Eurostar has appealed to the UK government for urgent financial support, warning that it is “fighting for its survival” with just one train a day connecting London to Paris.
Passengers on the cross-Channel train service have declined 95% since March, but are currently believed to be below 1% of pre-Covid levels under travel restrictions that will last until at least December .
Eurostar Managing Director Jacques Damas wrote to Chancellor Rishi Sunak asking for help after the Treasury announced it would help ailing airports with up to £ 8million each, based on their equivalent commercial tariffs.
Eurostar is hoping to receive similar help, as well as a review of the track access charges it pays to use the UK’s only section of high-speed rail line, held on a concession by HS1 Ltd.
A spokesperson said: “The new system of tariff relief for airports puts Eurostar at a direct disadvantage compared to its competitors. Eurostar is fighting for its survival against a 95% drop in demand, while aviation has received more than £ 1.8 billion in support in the form of loans, tax deferrals and funding.
“We would call for this program to be extended to include international rail services and, more generally, for the government to integrate high-speed rail into its support for the travel sector, and in so doing, help protect Europe’s green door. .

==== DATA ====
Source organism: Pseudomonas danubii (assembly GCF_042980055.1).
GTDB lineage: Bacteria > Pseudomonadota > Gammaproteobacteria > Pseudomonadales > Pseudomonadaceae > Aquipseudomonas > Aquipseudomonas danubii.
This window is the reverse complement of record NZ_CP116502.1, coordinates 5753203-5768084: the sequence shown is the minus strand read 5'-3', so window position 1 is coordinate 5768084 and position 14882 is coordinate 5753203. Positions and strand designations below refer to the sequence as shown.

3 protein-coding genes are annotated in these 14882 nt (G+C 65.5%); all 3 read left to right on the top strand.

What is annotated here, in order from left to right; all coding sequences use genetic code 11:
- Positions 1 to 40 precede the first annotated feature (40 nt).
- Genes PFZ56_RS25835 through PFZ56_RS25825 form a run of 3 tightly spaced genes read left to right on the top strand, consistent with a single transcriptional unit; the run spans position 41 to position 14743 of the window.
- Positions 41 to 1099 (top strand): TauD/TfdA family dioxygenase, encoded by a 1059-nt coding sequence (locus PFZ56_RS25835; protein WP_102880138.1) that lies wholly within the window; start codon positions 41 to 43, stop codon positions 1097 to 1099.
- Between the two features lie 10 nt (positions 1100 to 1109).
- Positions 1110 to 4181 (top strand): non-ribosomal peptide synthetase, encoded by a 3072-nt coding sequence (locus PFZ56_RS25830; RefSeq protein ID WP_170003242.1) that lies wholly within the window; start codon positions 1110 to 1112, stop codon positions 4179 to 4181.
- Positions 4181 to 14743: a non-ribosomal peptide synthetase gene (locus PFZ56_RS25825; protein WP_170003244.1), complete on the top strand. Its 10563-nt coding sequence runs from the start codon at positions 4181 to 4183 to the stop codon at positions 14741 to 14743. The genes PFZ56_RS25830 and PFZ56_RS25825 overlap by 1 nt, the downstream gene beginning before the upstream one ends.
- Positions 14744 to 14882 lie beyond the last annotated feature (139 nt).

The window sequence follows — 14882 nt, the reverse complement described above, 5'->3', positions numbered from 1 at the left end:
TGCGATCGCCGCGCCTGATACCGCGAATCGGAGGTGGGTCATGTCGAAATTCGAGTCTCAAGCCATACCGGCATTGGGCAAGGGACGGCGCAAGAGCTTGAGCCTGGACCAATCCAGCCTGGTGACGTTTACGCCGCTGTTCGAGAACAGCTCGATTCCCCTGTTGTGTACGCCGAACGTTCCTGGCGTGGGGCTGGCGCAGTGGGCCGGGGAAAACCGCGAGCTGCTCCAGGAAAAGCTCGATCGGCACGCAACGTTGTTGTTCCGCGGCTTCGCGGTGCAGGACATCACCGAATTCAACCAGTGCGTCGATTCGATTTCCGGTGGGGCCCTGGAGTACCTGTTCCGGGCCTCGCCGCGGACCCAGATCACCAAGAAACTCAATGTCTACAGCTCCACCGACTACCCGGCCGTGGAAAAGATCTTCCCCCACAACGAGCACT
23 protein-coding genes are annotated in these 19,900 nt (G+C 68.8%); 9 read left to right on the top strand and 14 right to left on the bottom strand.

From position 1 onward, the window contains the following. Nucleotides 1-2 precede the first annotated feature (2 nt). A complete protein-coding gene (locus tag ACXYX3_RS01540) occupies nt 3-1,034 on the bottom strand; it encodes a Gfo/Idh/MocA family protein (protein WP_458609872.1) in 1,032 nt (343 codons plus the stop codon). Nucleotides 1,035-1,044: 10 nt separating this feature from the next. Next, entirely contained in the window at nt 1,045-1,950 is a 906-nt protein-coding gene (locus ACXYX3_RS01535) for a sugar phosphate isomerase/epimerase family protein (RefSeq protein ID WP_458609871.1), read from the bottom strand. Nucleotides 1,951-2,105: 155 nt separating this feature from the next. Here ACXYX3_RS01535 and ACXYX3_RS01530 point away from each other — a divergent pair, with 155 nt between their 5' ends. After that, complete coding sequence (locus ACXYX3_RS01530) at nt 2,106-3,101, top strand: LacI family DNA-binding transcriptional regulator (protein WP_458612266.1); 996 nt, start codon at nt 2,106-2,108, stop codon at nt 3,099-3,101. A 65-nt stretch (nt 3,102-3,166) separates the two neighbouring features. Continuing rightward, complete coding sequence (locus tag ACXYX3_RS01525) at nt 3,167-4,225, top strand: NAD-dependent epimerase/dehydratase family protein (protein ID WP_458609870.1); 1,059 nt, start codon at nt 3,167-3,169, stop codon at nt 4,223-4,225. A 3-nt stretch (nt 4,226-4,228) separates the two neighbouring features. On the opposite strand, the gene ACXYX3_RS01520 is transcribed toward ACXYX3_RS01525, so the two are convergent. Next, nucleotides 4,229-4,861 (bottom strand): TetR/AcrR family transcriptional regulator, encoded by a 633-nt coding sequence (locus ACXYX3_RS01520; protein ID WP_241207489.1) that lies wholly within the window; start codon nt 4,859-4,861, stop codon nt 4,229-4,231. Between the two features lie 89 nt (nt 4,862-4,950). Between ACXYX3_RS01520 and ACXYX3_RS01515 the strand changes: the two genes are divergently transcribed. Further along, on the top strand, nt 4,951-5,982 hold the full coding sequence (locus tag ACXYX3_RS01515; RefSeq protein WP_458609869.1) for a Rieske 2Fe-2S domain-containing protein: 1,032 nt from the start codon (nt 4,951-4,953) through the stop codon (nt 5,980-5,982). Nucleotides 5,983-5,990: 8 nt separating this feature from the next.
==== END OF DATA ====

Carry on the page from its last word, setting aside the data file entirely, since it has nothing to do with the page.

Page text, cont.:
A spokesperson for the Ministry of Transport said ministers recognized the significant financial challenges Eurostar faces, adding: “The government has engaged a lot with Eurostar on a regular basis since the start of the epidemic. We will continue to work closely with them as we support the safe restoration of international travel. “
Eurostar carried 11 million passengers last year and planned to expand its services with the introduction of direct trains to Amsterdam.
However, it currently only operates four total services per day, with a roundtrip service to Brussels as well as Paris. Due to social distancing requirements, the maximum capacity of each train was halved, but many tickets remained unsold.
Eurostar is majority owned by SNCF, but has reportedly exhausted Paris government assistance options. Franchised UK rail operators bailed out under emergency deals since the coronavirus pandemic – at a cost of £ 8 billion this fiscal year – are also largely owned or co-owned by foreign state rail operators.
The RMT union said Eurostar was “looking into the abyss” and urged the government to intervene. Its general secretary, Mick Cash, said: “It is totally wrong that Eurostar, an environmentally friendly service, is a beacon for the future of our railways, is denied the kind of financial support offered. at airports. “
Damascus told Sunak the company supports all measures to revive international travel, but opposes the treatment of the only international rail link with the aviation industry – especially given the comparative environmental costs of rail, at one point. where the government has expressed its green ambitions. . Eurostar says its emissions are almost 90% lower than those of equivalent flights.
Its UK terminus, London St Pancras, which is part of the HS1 concession, passes costs on to operators in the same way as airports, Eurostar argues, but has not shared the same emergency funding.